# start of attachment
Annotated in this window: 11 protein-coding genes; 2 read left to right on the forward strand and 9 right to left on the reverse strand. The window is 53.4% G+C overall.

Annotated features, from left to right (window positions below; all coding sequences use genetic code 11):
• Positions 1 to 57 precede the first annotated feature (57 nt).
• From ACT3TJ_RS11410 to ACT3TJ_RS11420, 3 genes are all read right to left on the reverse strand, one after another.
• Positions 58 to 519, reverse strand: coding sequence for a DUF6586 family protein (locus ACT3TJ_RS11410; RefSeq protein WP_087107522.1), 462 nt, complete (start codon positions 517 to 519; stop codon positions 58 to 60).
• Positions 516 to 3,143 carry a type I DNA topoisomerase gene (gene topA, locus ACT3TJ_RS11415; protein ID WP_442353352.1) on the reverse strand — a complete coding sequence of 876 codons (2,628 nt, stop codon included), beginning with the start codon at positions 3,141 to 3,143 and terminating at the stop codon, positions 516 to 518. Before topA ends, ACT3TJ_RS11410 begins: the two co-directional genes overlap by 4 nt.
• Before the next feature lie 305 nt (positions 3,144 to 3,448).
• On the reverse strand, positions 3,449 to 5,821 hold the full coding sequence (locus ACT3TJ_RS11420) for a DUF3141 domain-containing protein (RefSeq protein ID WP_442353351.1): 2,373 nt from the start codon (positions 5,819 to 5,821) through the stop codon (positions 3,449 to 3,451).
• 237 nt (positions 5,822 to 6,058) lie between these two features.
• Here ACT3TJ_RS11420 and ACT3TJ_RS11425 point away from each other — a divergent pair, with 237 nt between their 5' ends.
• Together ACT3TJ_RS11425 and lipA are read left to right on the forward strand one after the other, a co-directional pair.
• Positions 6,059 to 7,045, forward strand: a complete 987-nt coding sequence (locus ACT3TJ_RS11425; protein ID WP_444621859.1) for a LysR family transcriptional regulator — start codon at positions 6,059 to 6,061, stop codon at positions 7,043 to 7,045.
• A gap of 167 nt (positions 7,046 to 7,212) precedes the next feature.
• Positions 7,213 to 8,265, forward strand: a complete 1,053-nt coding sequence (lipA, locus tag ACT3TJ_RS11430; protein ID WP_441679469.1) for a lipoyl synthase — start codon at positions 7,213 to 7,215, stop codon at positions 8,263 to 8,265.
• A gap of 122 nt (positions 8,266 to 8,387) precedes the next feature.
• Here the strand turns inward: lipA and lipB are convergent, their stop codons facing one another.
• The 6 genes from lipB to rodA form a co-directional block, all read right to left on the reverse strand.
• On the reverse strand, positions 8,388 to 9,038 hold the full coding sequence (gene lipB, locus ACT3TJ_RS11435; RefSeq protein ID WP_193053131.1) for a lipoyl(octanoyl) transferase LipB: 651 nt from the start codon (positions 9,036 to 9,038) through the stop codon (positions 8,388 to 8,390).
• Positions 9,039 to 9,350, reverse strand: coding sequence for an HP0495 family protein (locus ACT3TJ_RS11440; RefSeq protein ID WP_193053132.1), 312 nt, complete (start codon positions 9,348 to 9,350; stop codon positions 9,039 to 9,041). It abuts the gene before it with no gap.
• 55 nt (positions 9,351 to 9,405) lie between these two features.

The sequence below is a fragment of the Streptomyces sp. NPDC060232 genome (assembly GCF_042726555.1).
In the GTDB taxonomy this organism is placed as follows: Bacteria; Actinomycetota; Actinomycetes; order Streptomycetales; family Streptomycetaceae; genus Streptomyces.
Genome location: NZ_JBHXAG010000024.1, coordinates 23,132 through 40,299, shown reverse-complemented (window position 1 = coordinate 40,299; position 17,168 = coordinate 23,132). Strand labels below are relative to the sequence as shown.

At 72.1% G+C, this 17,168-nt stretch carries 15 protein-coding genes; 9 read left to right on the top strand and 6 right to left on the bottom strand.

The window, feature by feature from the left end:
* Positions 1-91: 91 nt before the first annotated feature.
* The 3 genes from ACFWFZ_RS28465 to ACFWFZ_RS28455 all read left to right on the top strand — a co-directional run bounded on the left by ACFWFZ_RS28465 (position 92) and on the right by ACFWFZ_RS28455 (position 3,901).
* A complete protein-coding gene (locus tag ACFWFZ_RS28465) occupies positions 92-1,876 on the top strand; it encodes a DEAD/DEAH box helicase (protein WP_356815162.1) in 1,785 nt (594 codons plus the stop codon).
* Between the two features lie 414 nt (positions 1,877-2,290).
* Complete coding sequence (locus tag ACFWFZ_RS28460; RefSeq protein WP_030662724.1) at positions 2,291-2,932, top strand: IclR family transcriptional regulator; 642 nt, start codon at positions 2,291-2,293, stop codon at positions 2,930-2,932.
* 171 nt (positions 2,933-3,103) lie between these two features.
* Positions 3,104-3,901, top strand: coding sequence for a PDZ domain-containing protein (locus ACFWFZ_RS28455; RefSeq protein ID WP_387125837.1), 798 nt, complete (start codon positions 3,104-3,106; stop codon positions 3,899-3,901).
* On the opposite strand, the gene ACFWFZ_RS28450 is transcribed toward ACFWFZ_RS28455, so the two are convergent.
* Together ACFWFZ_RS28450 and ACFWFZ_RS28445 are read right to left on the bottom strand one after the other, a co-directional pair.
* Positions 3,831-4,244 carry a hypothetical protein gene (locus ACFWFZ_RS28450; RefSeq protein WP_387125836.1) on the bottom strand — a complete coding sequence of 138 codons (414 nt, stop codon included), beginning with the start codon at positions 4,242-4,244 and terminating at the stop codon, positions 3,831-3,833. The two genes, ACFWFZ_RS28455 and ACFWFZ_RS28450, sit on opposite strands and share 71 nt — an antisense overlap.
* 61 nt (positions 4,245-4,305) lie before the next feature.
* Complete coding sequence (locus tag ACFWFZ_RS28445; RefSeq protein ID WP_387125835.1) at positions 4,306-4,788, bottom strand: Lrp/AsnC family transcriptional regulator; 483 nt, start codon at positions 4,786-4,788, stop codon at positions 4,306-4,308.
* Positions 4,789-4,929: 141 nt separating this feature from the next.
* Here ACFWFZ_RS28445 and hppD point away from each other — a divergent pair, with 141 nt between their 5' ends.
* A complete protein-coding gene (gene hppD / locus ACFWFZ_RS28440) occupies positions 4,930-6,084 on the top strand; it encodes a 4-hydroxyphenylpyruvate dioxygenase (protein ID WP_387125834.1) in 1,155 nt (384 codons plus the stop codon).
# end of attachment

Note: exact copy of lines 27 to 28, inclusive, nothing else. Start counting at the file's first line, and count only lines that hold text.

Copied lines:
* The 3 genes from ACFWFZ_RS28465 to ACFWFZ_RS28455 all read left to right on the top strand — a co-directional run bounded on the left by ACFWFZ_RS28465 (position 92) and on the right by ACFWFZ_RS28455 (position 3,901).
* A complete protein-coding gene (locus tag ACFWFZ_RS28465) occupies positions 92-1,876 on the top strand; it encodes a DEAD/DEAH box helicase (protein WP_356815162.1) in 1,785 nt (594 codons plus the stop codon).